Verbal Warnings at Work

11 September 2020

If an employee is underperforming, or misbehaving at work, you may need to take action to address the issue.

The first step in a formal disciplinary procedure is to issue a verbal warning.

It’s important to follow a step-by-step process if you need to take disciplinary action.

There are various Irish employment laws that provide employees with rights and as an employer, you must comply with your statutory obligations to avoid employee claims.

In this guide, we explain how to handle a verbal warning, your employee’s rights, and the process you need to follow to remain compliant with Irish employment laws.

What is a verbal warning?

A disciplinary process follows escalating steps and the verbal warning is the first stage of a formal disciplinary process.

Before issuing a verbal warning, you should note that you are effectively initiating a disciplinary process and the principles of natural justice, fair procedures, and equity apply equally to this stage as they do at the latter stages of a disciplinary procedure.

The verbal warning meeting

To ensure you are treating the employee fairly, invite them to a meeting and advise them that they have the right to be accompanied by a colleague or other representative (other than a legal representative like a solicitor).

At the meeting, let the employee know the nature of the problem (i.e., is it conduct or performance-related?) and invite the employee to state their case.

Remember the purpose of this meeting is investigatory and you should not make any decisions in relation to issuing a verbal warning until you have a full understanding of the circumstances.

Written confirmation of the verbal warning

After the meeting, consider the position and if necessary issue a letter to the employee confirming the outcome.

If the employee doesn’t give a satisfactory response for their shortcomings at the meeting, confirm in writing that you are issuing a verbal warning.

The letter should also include details of the conduct or performance issues that triggered the warning along with a way to rectify the problem and a timeframe within which the employee can demonstrate an improvement.

How long does a verbal warning last?

The letter should also state how long the warning will remain on the employee’s file. 3 months is a reasonable period for a 1st verbal warning to stay on file.

You may reserve the right to keep the warning on file for 6 months if the employee shows no improvement over the first three months.

This letter should also confirm that if there is no improvement, you reserve your right to escalate the disciplinary procedure which may ultimately lead to dismissal.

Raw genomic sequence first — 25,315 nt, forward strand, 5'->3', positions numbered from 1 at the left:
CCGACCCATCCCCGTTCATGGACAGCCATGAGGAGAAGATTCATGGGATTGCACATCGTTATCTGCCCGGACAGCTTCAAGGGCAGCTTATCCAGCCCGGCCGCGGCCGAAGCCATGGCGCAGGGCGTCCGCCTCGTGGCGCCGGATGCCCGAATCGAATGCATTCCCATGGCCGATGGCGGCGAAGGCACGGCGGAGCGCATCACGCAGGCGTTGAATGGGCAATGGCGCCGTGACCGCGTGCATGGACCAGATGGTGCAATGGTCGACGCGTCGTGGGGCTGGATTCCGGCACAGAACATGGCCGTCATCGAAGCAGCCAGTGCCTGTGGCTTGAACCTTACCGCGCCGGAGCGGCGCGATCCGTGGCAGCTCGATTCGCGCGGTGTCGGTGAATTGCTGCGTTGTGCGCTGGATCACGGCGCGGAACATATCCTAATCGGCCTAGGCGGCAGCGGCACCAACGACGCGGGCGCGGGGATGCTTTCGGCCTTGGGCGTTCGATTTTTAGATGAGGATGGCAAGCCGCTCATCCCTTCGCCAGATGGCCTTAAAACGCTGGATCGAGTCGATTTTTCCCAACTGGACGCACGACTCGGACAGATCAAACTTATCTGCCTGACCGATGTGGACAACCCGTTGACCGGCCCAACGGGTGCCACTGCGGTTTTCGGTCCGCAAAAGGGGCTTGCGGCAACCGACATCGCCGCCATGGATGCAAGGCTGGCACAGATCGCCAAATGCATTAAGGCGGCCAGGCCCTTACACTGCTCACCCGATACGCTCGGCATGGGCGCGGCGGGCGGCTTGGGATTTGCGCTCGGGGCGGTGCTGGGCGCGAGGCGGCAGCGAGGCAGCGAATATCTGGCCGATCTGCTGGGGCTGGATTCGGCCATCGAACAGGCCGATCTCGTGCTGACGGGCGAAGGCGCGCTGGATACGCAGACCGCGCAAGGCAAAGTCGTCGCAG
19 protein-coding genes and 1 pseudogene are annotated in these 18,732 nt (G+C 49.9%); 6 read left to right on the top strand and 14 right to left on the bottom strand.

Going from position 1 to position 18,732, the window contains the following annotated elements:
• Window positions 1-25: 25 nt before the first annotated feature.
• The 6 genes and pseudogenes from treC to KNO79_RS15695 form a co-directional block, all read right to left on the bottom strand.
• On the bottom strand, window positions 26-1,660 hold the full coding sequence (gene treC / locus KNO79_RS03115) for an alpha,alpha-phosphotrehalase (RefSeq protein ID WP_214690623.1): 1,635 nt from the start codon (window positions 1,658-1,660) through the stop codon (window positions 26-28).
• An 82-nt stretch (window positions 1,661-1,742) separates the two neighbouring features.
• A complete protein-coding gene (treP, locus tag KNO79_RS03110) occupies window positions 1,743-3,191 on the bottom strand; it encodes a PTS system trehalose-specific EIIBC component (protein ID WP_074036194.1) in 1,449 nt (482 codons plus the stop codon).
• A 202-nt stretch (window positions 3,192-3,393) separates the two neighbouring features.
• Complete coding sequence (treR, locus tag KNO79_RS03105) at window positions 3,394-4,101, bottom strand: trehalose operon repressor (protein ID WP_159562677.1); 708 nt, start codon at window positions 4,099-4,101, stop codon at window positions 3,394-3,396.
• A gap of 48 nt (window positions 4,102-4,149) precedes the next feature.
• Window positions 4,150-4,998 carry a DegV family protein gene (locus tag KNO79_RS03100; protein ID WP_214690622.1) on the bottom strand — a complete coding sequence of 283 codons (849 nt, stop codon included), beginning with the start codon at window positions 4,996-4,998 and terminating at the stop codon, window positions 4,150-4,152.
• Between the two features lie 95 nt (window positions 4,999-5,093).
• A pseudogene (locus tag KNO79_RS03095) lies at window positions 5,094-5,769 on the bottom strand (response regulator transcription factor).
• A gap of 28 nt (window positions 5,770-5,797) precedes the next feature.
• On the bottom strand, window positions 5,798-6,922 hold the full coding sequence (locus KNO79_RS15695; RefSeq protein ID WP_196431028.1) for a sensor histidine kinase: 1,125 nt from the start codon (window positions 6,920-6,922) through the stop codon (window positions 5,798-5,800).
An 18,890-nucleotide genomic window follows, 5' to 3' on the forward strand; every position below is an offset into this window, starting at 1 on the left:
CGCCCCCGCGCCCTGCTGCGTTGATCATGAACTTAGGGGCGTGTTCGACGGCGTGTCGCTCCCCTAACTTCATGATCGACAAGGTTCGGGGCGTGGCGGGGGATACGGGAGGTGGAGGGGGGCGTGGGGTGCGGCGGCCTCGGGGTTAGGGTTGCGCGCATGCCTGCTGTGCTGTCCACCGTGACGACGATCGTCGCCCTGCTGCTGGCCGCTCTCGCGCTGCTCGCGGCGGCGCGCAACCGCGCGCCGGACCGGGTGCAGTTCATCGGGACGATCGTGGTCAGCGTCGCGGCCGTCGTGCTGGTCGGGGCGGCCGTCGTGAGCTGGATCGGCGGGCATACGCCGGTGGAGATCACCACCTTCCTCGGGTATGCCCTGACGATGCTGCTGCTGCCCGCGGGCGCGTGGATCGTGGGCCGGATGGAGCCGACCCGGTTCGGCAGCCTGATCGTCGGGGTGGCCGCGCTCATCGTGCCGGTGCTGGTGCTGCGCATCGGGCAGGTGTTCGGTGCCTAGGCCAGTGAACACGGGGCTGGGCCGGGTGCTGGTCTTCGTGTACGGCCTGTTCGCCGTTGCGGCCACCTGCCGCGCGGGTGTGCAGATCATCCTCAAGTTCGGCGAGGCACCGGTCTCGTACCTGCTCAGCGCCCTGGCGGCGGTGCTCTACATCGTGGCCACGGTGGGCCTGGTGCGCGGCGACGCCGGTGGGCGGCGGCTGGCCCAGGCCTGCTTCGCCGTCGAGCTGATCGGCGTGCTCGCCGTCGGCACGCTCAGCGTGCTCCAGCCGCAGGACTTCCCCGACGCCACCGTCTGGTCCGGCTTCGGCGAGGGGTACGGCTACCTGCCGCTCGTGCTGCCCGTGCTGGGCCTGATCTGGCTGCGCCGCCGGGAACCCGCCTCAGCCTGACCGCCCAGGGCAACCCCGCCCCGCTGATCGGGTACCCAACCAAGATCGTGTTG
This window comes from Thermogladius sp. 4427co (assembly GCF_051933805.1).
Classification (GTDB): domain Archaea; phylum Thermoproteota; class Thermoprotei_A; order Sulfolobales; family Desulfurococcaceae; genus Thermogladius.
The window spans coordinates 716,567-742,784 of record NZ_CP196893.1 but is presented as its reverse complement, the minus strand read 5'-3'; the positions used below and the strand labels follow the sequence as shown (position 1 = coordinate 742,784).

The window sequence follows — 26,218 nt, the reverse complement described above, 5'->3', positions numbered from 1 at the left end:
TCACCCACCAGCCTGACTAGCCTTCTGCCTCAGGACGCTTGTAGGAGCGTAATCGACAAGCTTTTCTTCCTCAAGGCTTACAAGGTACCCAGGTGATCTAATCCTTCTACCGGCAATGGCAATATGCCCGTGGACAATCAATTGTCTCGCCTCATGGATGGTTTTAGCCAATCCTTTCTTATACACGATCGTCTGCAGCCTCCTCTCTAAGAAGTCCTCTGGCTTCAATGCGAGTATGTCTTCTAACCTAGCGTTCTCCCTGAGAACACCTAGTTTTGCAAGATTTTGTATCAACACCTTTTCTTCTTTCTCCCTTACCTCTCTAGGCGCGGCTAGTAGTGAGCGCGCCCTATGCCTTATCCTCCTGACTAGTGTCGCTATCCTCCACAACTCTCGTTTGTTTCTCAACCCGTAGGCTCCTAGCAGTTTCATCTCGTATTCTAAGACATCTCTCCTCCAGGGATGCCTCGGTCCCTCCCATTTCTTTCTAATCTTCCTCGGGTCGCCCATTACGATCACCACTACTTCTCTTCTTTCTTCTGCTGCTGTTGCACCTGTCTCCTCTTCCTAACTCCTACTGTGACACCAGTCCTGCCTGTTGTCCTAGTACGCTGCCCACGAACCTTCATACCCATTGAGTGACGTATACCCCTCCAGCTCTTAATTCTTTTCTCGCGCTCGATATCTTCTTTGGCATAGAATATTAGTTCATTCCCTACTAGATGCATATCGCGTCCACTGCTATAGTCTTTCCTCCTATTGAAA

Your verbal warning procedure

With the above in mind, it’s a good idea to have a thorough disciplinary policy in place and to follow a consistent verbal warning procedure in your business.

It, hopefully, won’t be a regular occurrence for you to deal with. But good policies and procedures are vital to help you manage conduct or performance issues.

So to sum up, you can use the following steps to form the basis of the first stage of your disciplinary procedure:

  • Invite the employee to a meeting to establish the facts and let them know they have the right to be accompanied by a colleague or trade union representative.
  • Ensure the employee has an opportunity to explain their side of the story.
  • If you are satisfied that disciplinary action is necessary, issue a letter confirming that you are issuing verbal warning — do note, this isn’t a written warning. It’s just to indicate the employee has received a verbal warning. It’s important to have this on record, should disciplinary procedures need to go further.
  • Include details of how the employee can improve their performance or conduct—and why it’s important for the safe and productive operation of your business.
  • Provide them with a plan that provides clears steps showing how they can improve their performance or conduct.
  • Offer additional support if you think it’ll help, such as coaching or training.
  • Establish the date by which you expect to see an improvement.
  • Advise the employee that if there is no improvement, you reserve your right to escalate the disciplinary procedure which may ultimately lead to dismissal.

How many verbal warnings are there before a written warning?

A typical disciplinary process escalates as follows:

- Verbal warning.
- First written warning.
- Second written warning (optional).
- Final written warning.
- Dismissal or action short of dismissal.

If there’s no genuine improvement after working through a disciplinary process with an employee and you have complied with the terms of your disciplinary procedures, you can consider dismissal or action short of dismissal.

If you don’t follow a fair disciplinary process before dismissing an employee, the former member of staff may make a claim against you for unfair dismissal.

That can result in a WRC claim so, you must be able to show that your disciplinary process complies with the principles of natural justice and fair procedures.

Get HR support with verbal warnings from a Peninsula expert

It’s vital that you have written disciplinary procedures in place to ensure you know how to issue verbal warnings in a fair and consistent manner.

If your disciplinary process is fair and transparent, all your staff will know that they will be treated fairly whenever workplace issues arise.

We can help with your disciplinary procedure, including all steps from oral to written warnings. Speak to an expert today on 1800 719 223.

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